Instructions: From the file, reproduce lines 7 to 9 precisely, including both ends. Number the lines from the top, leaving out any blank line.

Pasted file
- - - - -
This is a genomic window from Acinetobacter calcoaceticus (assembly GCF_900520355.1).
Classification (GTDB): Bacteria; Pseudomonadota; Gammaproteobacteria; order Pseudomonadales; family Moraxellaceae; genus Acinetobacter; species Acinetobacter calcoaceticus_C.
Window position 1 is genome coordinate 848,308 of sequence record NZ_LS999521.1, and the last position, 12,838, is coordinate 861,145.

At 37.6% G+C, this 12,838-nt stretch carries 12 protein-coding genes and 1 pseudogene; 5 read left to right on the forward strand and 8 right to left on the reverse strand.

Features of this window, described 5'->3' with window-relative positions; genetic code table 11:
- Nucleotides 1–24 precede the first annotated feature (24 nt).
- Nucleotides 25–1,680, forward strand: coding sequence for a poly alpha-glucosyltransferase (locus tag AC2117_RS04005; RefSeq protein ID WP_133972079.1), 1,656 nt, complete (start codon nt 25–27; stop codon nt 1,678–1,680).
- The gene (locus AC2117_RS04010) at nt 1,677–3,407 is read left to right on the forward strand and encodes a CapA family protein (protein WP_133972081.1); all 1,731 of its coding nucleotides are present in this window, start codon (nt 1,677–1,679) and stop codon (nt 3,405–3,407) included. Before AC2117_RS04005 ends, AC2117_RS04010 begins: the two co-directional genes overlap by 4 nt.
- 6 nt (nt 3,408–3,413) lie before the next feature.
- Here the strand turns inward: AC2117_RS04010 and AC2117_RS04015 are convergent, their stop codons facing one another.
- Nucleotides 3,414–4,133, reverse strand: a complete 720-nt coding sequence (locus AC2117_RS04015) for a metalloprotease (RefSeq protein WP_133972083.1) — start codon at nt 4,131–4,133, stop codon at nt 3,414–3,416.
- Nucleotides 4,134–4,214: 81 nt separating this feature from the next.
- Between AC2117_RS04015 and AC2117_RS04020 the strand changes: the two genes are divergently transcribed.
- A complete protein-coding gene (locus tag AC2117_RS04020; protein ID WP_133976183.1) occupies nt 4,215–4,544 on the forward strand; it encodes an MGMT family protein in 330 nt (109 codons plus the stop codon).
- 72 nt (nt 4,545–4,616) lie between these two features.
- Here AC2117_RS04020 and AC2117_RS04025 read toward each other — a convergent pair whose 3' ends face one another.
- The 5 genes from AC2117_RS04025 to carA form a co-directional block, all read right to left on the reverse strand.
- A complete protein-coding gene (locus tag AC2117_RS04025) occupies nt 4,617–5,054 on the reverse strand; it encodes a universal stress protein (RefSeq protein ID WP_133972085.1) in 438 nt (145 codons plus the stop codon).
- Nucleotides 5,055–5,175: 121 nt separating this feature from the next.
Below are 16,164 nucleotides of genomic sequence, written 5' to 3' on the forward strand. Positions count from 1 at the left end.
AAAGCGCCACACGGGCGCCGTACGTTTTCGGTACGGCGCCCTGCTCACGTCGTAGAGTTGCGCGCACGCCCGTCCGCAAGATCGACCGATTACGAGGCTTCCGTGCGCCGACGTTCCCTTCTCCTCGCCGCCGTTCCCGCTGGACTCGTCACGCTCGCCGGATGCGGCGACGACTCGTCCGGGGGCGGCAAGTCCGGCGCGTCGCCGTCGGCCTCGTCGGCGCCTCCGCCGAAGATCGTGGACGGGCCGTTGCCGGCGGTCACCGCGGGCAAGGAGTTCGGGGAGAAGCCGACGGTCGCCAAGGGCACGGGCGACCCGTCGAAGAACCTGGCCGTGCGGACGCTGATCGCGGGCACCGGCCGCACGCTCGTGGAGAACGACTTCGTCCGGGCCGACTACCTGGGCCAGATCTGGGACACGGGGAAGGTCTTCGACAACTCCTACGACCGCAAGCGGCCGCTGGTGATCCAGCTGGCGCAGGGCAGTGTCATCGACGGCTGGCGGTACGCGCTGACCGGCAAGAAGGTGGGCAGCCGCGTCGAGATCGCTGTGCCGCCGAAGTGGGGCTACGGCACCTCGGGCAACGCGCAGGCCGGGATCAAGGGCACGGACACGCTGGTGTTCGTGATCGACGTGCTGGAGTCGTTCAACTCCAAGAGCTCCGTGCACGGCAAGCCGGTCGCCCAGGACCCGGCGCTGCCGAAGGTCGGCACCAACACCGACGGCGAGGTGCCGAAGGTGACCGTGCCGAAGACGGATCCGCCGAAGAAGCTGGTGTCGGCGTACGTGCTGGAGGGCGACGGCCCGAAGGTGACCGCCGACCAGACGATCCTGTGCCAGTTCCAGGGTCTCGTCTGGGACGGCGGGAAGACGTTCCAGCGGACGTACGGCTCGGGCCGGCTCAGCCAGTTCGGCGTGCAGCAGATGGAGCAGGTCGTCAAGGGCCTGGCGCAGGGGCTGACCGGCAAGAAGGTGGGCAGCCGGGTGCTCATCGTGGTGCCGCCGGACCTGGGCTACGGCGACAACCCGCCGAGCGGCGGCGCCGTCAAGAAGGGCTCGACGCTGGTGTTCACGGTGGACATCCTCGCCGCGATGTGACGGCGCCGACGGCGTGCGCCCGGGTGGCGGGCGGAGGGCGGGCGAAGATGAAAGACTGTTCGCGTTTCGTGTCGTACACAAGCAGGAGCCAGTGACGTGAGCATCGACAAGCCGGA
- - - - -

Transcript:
- Nucleotides 25–1,680, forward strand: coding sequence for a poly alpha-glucosyltransferase (locus tag AC2117_RS04005; RefSeq protein ID WP_133972079.1), 1,656 nt, complete (start codon nt 25–27; stop codon nt 1,678–1,680).
- The gene (locus AC2117_RS04010) at nt 1,677–3,407 is read left to right on the forward strand and encodes a CapA family protein (protein WP_133972081.1); all 1,731 of its coding nucleotides are present in this window, start codon (nt 1,677–1,679) and stop codon (nt 3,405–3,407) included. Before AC2117_RS04005 ends, AC2117_RS04010 begins: the two co-directional genes overlap by 4 nt.
- 6 nt (nt 3,408–3,413) lie before the next feature.